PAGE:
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Official Website of the
Catholic Diocese of Little Rock
Published: July 23, 2011
By Mauricio Carrasco
“Although you have hidden these things from the wise and the learned you have revealed them to the childlike.”
A few weeks ago, I was privileged enough to be hosted by two little princesses for a three-course meal. Isabel, wearing a yellow gown and gloves, asked me, “What would you like to drink, water or tea?” I said, “Water would be just fine, thank you.”
She handed me a little Cinderella teacup and assured me that my eggs were coming right up. Lili, wearing a blue gown, asked what I wanted on my hamburger. At which point the other princess interrupted and asked what I wanted on my tacos.
The entire meal soon came out of their little oven in a series of pots and pans, and they warned me that it was still hot. Believe me, I have never had breakfast, lunch and dinner all at the same meal, much less with this concoction of American and Mexican foods. But for my two little nieces, who are 4 and 3 years old, this seemed to be perfectly fine.
I am sure many of you have attended many meals like this. If not, then surely you once held them yourself or you played pretend in some other way. I can still remember as a little boy the many farms and cattle I used to own.
I remember the many scuba diving trips I took from my own backyard. And there was always something amazing about playing pretend; it gave us the freedom to be who we dreamed of being as grownups. It allowed us to live, in a way, the future.
Cardinal Ratzinger, now Pope Benedict XVI, talks about this particular aspect of children’s play in his book “The Spirit of the Liturgy.” He writes that children’s play is often a rehearsal for later life. He then uses children’s play to explain an aspect of the liturgy.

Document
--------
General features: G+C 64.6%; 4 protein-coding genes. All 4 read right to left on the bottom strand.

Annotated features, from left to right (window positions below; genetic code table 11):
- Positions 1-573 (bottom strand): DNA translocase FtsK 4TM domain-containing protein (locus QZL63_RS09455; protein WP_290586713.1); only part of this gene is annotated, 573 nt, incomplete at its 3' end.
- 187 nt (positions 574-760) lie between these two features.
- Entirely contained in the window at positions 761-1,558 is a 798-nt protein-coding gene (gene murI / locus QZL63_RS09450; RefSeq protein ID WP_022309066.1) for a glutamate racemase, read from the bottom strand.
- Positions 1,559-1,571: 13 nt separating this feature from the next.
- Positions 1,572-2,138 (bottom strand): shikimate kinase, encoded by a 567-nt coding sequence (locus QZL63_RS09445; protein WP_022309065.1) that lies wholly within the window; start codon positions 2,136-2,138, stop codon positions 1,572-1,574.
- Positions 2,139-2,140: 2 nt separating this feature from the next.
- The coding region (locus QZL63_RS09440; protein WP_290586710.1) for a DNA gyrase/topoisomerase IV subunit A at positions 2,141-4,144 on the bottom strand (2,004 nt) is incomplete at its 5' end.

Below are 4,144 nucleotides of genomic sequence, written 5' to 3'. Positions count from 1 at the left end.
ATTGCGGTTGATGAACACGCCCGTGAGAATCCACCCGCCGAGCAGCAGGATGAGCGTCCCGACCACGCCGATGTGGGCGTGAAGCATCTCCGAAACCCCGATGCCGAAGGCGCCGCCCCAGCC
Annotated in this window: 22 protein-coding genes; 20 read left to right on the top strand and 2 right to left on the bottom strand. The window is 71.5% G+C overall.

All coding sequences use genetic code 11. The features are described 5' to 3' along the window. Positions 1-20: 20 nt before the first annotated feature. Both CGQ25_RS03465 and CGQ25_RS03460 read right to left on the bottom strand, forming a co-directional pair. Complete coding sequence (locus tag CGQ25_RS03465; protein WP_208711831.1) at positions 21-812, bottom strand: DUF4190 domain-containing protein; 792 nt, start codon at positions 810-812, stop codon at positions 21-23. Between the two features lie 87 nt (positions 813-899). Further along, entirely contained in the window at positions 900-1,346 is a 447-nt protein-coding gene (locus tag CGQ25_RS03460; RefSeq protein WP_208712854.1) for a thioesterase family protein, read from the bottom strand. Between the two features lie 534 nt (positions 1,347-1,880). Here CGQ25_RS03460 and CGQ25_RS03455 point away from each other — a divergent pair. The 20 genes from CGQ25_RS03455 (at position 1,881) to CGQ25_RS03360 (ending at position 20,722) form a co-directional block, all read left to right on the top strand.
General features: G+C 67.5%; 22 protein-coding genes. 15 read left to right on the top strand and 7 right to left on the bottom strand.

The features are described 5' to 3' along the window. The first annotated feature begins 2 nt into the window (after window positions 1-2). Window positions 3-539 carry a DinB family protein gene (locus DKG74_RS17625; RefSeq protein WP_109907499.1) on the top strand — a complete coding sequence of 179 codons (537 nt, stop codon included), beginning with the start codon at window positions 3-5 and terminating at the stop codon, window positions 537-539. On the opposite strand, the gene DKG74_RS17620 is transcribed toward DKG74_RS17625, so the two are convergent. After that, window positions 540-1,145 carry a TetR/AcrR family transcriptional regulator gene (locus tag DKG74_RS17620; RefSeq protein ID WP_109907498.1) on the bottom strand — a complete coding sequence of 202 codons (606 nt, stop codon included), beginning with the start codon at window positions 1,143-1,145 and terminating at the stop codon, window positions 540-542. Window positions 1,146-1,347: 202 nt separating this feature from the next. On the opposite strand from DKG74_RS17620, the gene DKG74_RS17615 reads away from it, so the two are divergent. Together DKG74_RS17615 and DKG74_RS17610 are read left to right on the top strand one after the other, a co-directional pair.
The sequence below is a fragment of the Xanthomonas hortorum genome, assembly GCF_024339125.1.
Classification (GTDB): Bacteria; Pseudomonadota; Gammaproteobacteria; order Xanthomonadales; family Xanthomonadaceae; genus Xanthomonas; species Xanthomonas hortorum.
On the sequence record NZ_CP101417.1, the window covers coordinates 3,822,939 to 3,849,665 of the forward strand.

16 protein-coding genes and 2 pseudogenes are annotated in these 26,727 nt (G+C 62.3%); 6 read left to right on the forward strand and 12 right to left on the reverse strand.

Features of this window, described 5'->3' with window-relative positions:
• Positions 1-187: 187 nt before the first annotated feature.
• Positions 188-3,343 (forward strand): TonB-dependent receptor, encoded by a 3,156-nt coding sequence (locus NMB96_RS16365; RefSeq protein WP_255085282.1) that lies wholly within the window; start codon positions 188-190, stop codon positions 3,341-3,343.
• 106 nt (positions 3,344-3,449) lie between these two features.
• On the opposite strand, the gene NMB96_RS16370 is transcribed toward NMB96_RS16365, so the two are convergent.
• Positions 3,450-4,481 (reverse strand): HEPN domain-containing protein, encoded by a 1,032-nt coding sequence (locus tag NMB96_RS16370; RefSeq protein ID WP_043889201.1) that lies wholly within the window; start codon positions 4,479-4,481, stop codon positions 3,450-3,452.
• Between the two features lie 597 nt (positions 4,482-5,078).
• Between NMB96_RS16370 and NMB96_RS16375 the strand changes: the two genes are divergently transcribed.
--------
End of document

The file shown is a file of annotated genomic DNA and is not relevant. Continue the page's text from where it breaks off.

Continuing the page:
He says that the Mass is like children’s play in that it is an anticipation and a rehearsal for what life will be like in the future; that is, in heaven. During the Mass we get a little taste of what it means for our life to be centered on God, and for us to love and care for our neighbor.
Priesthood, I believe, is also very much like children’s play. The priest is meant to be a living symbol, an anticipation if you will, of the way we will all love in heaven. As a transitional deacon, I promised to live a life of obedience, prayer and celibacy.
These promises anticipate the way we will all love in heaven, where obedience, adoration and love will all be one, equally shared with all and not just with one person. That is why you often hear that we make these promises “for the sake of the kingdom.”
And it is extremely important that I first believe in the kingdom of God if I am to live the joy of these promises. You see, before a little girl plays princess, she must first believe that she is loved and is therefore worthy to be someone’s princess some day; before she plays hostess, she must first believe that there is great joy in sharing a family meal.
Before a boy dreams up a cattle ranch, he must first believe in the virtue of being a hard worker and a caretaker; before he goes scuba diving in his backyard, he must first believe in the infinite possibilities that the ocean has to offer him.
Perhaps it is hard for us to follow a vocation to the priesthood, religious life or even our universal vocation to holiness because we never believed in the kingdom in the first place. We have to reclaim our childhood and allow heaven to seize our imaginations.
Remember, the Lord said the kingdom belongs to the little children (Matthew 19:14), and all the things of heaven the Lord has hidden from the wise and the learned and revealed to the childlike.
This series was written when seminarian Mauricio Carrasco was studying for the priesthood and chronicles the joys and struggles of his formation along the way. Today, Father Mauricio Carrasco is a priest serving the people of the Diocese of Little Rock. The series was originally published in Arkansas Catholic. Copyright Diocese of Little Rock. All rights reserved. It may be copied or redistributed with acknowledgement and permission of the publisher.